The Second Sunday after The Epiphany
The Very Reverend Steve Lipscomb, Dean
John 1:43-51

 


Remember the story about the little boy riding home in the car with his mother after his first Sunday school class? His mother asked, “Who was your teacher?” The little boy squirmed in his seat for a moment and then answered: “I don’t remember her name, but she must have been Jesus’ grandmother because she couldn’t talk about anyone else.”

Well, in the call of the first disciples as described in the Gospel according to John, something similar to the little boy’s “grandmother of Jesus” assessment takes place. First, an epiphany happens. We heard this story last week. John the Baptist encounters Jesus. The result? All he can talk about from that point on is “the Lamb of God.”

The ball starts to roll. Two of John’s disciples, one of whom is Andrew, then encounter Jesus through the witness of John, and they spend a whole day with him. And what is Andrew’s response? To talk about Jesus—going straight to his brother Simon Peter, who himself comes to encounter Jesus. What happens next? It doesn’t take the Archbishop of Canterbury to figure out what Peter will spend the rest of his life doing—talking about Jesus.

Next, Philip encounters Jesus, and afterwards, he returns to Bethsaida and finds Nathaniel, sort of Israel’s version of W.C. Fields (half comic and half cynic), who meets Philip’s “grandmotherly” description of Jesus with a contemptable remark: “Can anything good come out of Nazareth?” But it only takes a brief encounter with Jesus for Nathaniel’s prejudice to be healed.

The whole episode unfolds like that old television shampoo commercial: “You tell two friends, and they’ll tell two friends, and they’ll tell two friends. . . .”

So what can we learn from these encounters? What is John trying to teach us with this story? Well, it’s pretty clear to me that there’s a lesson here in evangelism. Frederick Buechner, in talking about evangelism, says that we have two stories to tell: the story of Jesus, and our own. And in the coming together of these two stories, under the wisdom of the Holy Spirit, personal witness is the catalyst for spreading the gospel. It carries authority.

Now, mind you, this telling is not converting. Only God converts people. We don’t. Not our job. Though we sure try hard sometimes, don’t we? Try to bring people over to our way of thinking. But if evangelism is reduced to the “right technique” or to catching people at their most vulnerable time (which is sometimes taught), then it ceases to be evangelism and it becomes manipulation. Not only does evangelism lose credibility; but it gets a bad name. It becomes strictly associated with finger-pointing, Bible-thumping preachers, and holier-than-thou “we’re the only REAL church” Christians and those “turn or burn” roadside signs. It’s what causes many mainline Christians to cringe at the very mention of the word.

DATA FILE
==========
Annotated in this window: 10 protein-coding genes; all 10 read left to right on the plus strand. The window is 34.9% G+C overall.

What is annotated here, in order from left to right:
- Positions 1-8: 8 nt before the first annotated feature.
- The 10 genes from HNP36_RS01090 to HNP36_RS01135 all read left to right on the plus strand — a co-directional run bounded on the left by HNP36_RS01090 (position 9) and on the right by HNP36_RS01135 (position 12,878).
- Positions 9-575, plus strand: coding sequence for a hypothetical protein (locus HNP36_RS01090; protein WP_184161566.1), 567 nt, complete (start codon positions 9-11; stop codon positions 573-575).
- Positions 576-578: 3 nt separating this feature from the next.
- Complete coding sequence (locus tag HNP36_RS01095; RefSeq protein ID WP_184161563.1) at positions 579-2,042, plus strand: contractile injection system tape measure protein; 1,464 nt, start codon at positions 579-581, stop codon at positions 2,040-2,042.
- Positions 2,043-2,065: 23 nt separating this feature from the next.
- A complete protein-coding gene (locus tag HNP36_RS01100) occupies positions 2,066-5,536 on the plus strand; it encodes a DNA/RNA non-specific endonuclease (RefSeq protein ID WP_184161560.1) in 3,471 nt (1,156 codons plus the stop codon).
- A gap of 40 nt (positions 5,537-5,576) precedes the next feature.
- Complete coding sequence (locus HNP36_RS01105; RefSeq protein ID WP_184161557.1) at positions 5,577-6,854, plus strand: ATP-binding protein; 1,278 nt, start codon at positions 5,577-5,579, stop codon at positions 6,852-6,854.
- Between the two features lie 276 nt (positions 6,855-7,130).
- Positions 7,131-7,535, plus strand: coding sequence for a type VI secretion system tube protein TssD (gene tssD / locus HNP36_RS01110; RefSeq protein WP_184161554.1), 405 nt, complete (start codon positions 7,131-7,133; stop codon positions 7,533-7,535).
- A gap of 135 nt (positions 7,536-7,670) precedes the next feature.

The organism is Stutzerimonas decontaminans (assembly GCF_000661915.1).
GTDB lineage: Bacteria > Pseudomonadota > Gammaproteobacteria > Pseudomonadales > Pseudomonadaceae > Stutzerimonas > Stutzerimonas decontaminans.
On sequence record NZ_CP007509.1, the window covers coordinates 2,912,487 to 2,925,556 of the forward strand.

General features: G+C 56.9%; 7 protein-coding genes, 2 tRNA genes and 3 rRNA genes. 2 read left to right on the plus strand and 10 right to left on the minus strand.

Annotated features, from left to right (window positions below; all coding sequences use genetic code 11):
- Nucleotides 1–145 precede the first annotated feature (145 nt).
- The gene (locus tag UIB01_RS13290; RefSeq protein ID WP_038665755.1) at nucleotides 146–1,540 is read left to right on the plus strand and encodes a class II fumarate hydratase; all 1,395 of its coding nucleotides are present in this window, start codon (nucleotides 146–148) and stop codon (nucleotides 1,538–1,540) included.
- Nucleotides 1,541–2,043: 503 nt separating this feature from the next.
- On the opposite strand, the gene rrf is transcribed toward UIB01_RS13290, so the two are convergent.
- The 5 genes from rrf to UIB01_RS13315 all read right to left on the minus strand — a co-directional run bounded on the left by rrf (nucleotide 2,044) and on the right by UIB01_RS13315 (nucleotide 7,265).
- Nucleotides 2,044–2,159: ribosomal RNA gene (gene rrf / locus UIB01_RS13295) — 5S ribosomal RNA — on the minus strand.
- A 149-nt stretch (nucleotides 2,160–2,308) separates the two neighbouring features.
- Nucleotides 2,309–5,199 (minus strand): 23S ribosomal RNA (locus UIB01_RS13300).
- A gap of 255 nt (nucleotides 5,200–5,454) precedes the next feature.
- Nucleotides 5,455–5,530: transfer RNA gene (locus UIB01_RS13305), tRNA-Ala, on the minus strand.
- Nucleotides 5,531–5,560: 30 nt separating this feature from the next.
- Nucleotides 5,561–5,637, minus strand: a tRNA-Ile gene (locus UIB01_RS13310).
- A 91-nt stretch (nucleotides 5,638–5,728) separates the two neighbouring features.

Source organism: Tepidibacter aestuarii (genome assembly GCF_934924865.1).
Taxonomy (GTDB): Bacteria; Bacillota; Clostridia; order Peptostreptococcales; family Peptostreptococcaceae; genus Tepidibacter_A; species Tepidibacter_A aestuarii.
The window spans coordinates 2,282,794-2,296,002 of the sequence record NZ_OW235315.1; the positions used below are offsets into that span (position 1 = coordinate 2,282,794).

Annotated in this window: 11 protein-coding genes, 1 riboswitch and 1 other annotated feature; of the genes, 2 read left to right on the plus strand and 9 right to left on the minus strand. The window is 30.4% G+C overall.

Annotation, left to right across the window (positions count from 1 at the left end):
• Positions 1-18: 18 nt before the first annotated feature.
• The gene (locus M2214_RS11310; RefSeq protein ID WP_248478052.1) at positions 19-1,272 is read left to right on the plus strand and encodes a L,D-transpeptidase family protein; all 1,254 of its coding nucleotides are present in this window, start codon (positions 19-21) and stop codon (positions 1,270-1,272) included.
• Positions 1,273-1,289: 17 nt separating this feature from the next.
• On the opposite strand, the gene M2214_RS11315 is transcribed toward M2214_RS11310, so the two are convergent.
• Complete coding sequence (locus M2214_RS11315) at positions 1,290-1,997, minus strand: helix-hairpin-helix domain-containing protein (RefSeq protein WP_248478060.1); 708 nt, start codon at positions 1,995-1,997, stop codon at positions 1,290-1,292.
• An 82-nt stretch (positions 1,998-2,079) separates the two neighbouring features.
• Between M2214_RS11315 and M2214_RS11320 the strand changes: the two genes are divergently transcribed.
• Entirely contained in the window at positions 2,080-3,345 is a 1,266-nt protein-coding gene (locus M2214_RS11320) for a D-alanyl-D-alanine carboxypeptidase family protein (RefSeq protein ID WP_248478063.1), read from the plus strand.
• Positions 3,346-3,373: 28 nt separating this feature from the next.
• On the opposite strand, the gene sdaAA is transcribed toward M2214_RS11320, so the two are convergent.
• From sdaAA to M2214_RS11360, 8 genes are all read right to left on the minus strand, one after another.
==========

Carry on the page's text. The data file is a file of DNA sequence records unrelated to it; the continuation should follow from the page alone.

But Evangelism – Christian witness – is important. True evangelism is an offering. It’s an invitation. It’s not a threat, and it’s not something that can be forced upon someone. It can’t be an act of coercion.

Someone once said that evangelism isn’t so much about Christ in me or Christ with me, as it is about Christ between me–between me, the “witness,” and the other, the “listener,” meaning that Christ is the agent of conversion. As witnesses, as evangelists, we point to Christ. We draw a picture of him. We tell his story (in our words and our actions), but, hopefully, it is Christ himself who finally meets the other person. And because Christ is between, we are both converts—the talker and the listener—because the other points to Christ as well. To do evangelism properly, effectively, we must listen as well as we talk.

So what else can we learn about evangelism from today’s gospel? I think the multiple encounters in the reading teach us that evangelism is personal. It is more a relational thing than it is a dogmatic or propositional thing. It means giving to the other something of the way Jesus has made a difference in your life. “Jesus-disclosure” comes through self-disclosure. It comes from telling people who Jesus is for you, and not what Jesus ought to be for them.